diy fall wooden pumpkins decorationThis tutorial from Finding Home used wood salvaged from the home her grandfather built with his own hands. If that is not enough to make you swoon, then hopefully the end result of your crafting is. This decoration takes a bit more work, but it is something that you can use for years to come. Be sure to check out her lovely wooden wreath as well.

orange painted pumpkin wood slice

A Night Owl shows just how easy it is to make these cute wood slice pumpkins. And, with some chalkboard paint, you can turn these pumpkins into signs and spell out a message for the season for Thanksgiving Day.


diy gobble gobble sign

One of my favorite DIY Thanksgiving decorations from the Happy Tulip. It also uses repurposed wood to create some light-hearted, homey decor. I love the originality of the sign and the beautiful autumn colors.

diy give thanks blocks sign

This colorful and playful block sign can easily be made with some wooden blocks {which you can either buy or make} and some stenciled painting. It is also a fun project for the kids to join in on as well.

turkey stuffing pumpkin pie topiary thanksgiving decor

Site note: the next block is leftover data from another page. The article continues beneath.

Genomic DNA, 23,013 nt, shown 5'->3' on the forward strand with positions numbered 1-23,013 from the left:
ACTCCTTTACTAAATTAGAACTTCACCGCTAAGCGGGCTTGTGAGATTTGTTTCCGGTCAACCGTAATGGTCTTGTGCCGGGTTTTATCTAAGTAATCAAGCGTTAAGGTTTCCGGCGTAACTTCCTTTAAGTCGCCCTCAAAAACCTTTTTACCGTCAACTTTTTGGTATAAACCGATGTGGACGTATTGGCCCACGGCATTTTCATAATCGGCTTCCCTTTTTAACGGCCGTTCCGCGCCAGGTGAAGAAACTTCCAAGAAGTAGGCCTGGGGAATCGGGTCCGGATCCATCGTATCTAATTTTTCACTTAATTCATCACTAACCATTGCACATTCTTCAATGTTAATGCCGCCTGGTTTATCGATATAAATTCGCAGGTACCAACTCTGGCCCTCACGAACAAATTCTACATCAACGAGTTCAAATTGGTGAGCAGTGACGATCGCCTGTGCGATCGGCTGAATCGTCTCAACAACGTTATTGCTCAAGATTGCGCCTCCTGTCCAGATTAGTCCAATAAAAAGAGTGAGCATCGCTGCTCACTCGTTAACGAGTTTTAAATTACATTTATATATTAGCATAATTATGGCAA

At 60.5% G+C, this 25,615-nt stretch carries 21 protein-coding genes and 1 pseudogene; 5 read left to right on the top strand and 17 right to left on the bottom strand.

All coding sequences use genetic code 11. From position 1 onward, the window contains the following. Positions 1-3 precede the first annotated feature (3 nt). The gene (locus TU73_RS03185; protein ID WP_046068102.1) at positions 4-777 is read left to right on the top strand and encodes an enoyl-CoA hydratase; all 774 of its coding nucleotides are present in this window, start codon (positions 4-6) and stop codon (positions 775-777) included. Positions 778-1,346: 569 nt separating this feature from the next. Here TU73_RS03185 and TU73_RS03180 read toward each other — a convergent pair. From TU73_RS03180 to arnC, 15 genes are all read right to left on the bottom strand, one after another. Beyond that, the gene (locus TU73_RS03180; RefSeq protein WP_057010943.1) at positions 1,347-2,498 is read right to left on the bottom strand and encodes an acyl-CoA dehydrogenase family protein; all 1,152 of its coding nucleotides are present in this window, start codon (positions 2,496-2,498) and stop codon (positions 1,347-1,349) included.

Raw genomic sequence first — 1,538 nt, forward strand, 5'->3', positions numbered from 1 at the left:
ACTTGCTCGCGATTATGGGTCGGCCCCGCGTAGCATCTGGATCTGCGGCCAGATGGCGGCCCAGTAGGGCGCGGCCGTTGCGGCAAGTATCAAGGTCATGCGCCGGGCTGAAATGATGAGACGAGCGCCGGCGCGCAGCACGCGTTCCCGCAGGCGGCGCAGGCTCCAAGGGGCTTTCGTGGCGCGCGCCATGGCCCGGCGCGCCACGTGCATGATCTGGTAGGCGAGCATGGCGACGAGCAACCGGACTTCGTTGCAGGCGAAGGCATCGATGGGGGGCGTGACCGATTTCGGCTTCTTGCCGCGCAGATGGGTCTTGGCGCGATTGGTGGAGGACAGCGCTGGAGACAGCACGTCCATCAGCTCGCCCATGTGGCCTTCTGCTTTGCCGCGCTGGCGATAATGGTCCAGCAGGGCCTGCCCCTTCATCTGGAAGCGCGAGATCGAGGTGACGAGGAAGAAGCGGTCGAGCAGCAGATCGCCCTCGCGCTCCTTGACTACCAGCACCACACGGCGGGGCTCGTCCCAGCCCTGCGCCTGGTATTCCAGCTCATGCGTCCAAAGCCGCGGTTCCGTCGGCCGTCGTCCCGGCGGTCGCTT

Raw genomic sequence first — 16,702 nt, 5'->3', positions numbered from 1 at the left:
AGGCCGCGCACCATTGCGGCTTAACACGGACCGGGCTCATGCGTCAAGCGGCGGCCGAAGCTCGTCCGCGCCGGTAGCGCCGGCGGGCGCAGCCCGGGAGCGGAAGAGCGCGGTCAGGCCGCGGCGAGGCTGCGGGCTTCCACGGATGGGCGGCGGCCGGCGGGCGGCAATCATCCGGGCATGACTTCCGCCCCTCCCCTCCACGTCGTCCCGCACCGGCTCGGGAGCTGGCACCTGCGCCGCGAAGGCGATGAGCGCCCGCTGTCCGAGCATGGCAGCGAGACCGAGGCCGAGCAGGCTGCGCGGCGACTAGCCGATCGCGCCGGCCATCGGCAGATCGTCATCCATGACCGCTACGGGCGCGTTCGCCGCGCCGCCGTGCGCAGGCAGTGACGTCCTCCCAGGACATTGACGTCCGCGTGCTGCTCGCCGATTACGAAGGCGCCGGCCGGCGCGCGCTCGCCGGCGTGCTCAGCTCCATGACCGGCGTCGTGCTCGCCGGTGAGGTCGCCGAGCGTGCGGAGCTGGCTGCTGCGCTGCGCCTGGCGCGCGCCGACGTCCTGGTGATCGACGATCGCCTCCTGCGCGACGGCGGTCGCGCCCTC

Soda Pop Avenue has a tutorial for this cute stackable box/block signs. Head over to her website for dimensions and instructions this and other stackable block crafts.

The Rest

diy autumn leaf bowl craft

Grab a fake leaf garland, mod podge and a bowl of your desired shape and you can make a festive autumn leaf bowl. It is perfect for laying out some candy, just like Hello Lucky did, for Thanksgiving guests. I love the natural-looking edges of it. Best of all, you can use it for years to come.

kids thankful tree craft

With just a branch, some string and paper, you can make a thankful tree for your kids or your entire family. This is a beautiful and thoughtful decoration and activity for Thanksgiving and a wonderful tradition to take up.

cinnamon pinecone tutorial

It is easier and cheaper than you think to make your own scented pinecones. Cinnamon is an aromatic spice of the season and it is a homey smell to have float through your home on Thanksgiving. It also makes for a great touch on pinecone crafts for the autumn and winter.

fall popsicle stick scarecrow fridge magnet craft

If you are searching for a craft to keep the kids occupied on Thanksgiving or if your kids want to get in on the decorating fun, help them make this popsicle stick scarecrow. This Girl’s Life Blog shows you how to do it.


Hope you find these tutorials useful in your DIY Thanksgiving decorations. If you make one, let us know. If you have suggestions for other crafts, let us know below as well.